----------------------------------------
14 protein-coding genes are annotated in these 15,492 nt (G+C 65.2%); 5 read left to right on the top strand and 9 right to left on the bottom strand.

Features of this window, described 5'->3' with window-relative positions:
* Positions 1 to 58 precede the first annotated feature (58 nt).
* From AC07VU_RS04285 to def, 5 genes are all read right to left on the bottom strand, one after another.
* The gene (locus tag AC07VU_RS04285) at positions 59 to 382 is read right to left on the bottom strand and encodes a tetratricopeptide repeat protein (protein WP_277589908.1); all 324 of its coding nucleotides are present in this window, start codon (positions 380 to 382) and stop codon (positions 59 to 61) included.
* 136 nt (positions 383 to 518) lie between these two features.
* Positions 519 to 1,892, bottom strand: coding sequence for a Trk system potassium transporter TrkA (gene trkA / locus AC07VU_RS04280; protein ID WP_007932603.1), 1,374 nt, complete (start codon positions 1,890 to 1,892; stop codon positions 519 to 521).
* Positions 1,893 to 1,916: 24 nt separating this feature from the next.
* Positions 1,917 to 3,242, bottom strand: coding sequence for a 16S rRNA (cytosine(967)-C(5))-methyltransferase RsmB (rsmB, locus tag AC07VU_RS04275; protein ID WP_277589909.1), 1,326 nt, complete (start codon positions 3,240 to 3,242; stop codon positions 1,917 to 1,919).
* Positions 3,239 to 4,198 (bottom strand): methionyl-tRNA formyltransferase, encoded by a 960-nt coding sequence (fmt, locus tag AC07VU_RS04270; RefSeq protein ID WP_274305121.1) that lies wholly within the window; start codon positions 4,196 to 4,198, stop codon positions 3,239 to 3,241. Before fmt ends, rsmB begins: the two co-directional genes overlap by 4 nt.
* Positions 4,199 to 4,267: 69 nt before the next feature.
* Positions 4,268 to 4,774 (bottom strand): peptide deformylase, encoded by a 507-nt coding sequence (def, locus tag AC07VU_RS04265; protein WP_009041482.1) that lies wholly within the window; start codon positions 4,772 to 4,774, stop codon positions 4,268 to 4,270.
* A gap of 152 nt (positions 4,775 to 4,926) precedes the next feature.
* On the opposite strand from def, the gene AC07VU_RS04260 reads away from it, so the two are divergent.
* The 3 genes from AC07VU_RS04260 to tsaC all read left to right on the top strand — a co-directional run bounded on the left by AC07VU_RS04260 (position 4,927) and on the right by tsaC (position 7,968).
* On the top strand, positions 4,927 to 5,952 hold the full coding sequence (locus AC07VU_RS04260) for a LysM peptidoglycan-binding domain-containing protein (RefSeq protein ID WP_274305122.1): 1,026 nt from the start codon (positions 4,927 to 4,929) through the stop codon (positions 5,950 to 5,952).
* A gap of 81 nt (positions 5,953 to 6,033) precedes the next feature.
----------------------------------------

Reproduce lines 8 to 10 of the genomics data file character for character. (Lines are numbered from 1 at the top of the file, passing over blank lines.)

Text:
* Positions 1,893 to 1,916: 24 nt separating this feature from the next.
* Positions 1,917 to 3,242, bottom strand: coding sequence for a 16S rRNA (cytosine(967)-C(5))-methyltransferase RsmB (rsmB, locus tag AC07VU_RS04275; protein ID WP_277589909.1), 1,326 nt, complete (start codon positions 3,240 to 3,242; stop codon positions 1,917 to 1,919).
* Positions 3,239 to 4,198 (bottom strand): methionyl-tRNA formyltransferase, encoded by a 960-nt coding sequence (fmt, locus tag AC07VU_RS04270; RefSeq protein ID WP_274305121.1) that lies wholly within the window; start codon positions 4,196 to 4,198, stop codon positions 3,239 to 3,241. Before fmt ends, rsmB begins: the two co-directional genes overlap by 4 nt.